Trump to mark Memorial Day at ceremony at Baltimore monument

President Donald Trump speaks during a meeting with Arkansas Gov. Asa Hutchinson and Kansas Gov. Laura Kelly in the Cabinet Room of the White House, Wednesday, May 20, 2020, in Washington. (AP Photo/Evan Vucci) (Evan Vucci, Copyright 2020 The Associated Press. All rights reserved)

WASHINGTON – Many Americans may be staying in this Memorial Day weekend, but President Donald Trump is hitting the road, set to visit Baltimore’s Fort McHenry National Monument and Historic Shrine.

The White House says the president and first lady will participate in a Memorial Day ceremony at the site on Monday “to honor the American heroes who have sacrificed their lives serving in the US Armed Forces.” The hoisting of the American flag after the fort defended Baltimore Harbor during the War of 1812 inspired the poem that came to be known as “The Star-Spangled Banner.”

Trump has sought to ramp up his travel schedule as he looks to demonstrate that the nation is “reopening” after economically devastating shutdowns were put in place to slow the spread of COVID-19. The virus has infected more than 1.5 million Americans and cost more than 92,000 U.S. lives.

The visit is set to come just over a week after Maryland began to lift some of its stay-at-home restrictions because of the coronavirus, though “safer-at-home” guidelines remain in place.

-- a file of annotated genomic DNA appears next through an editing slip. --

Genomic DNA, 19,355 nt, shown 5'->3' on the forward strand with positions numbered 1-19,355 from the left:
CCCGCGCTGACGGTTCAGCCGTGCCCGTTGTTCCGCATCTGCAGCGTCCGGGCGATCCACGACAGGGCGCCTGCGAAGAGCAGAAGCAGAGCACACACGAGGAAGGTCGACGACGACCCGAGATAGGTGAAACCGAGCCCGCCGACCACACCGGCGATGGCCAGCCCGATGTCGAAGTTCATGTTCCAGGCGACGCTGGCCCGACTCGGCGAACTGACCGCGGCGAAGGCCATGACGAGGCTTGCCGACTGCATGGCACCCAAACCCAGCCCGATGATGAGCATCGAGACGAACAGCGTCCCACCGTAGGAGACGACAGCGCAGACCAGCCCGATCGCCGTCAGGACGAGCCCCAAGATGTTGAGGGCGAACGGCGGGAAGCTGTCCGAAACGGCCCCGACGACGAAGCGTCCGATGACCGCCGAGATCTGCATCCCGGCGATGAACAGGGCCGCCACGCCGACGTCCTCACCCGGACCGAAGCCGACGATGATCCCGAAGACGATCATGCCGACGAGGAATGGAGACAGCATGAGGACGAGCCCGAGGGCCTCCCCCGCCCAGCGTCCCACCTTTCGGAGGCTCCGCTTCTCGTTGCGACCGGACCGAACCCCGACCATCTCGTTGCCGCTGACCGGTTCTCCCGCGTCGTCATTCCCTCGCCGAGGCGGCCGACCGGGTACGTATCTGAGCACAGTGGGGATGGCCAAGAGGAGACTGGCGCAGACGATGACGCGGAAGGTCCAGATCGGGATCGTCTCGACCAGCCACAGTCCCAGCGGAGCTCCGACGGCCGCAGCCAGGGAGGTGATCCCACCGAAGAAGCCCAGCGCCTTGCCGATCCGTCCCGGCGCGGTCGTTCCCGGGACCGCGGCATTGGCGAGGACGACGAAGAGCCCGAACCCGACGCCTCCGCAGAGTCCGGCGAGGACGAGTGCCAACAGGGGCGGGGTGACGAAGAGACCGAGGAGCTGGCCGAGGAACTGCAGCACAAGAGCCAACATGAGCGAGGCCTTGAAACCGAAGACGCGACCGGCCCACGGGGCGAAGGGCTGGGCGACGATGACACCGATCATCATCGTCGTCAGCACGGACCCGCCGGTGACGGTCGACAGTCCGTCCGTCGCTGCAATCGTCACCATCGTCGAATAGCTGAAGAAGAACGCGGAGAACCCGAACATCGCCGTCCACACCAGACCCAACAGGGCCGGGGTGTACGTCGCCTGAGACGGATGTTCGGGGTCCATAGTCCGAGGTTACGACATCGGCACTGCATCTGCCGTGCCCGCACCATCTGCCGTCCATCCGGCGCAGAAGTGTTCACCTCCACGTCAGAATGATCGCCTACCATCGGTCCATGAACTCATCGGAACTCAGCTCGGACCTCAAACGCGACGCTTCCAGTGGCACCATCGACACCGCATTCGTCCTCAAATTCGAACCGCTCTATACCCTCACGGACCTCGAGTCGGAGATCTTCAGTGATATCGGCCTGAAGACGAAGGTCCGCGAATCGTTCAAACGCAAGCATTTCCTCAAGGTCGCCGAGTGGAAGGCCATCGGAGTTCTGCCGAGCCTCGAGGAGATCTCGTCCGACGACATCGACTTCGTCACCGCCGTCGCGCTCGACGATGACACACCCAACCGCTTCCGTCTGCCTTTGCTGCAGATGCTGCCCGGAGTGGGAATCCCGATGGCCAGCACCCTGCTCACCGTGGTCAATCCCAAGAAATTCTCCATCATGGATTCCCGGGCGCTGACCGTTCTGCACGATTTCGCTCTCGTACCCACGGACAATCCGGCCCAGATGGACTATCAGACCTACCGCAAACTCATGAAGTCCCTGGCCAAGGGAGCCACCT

The Trumps are to be joined by Defense Secretary Mark Esper; Interior Secretary David Bernhardt; Gen. Mark Milley, the chairman of the Joint Chiefs of Staff; and military ceremonial units.

Trump was also considering travel next week to Florida to view the launch of the first U.S. manned spaceflight since the retirement of the space shuttle, Florida Gov. Ron DeSantis said Wednesday. Hosting Vice President Mike Pence in his state, DeSantis said, “You’re going to be there. I think the big guy is going to be there.”

Trump marked Memorial Day last year aboard a U.S. aircraft carrier in Japan, where he was on a state visit. He participated in ceremonies at Arlington National Cemetery in his first two years in office.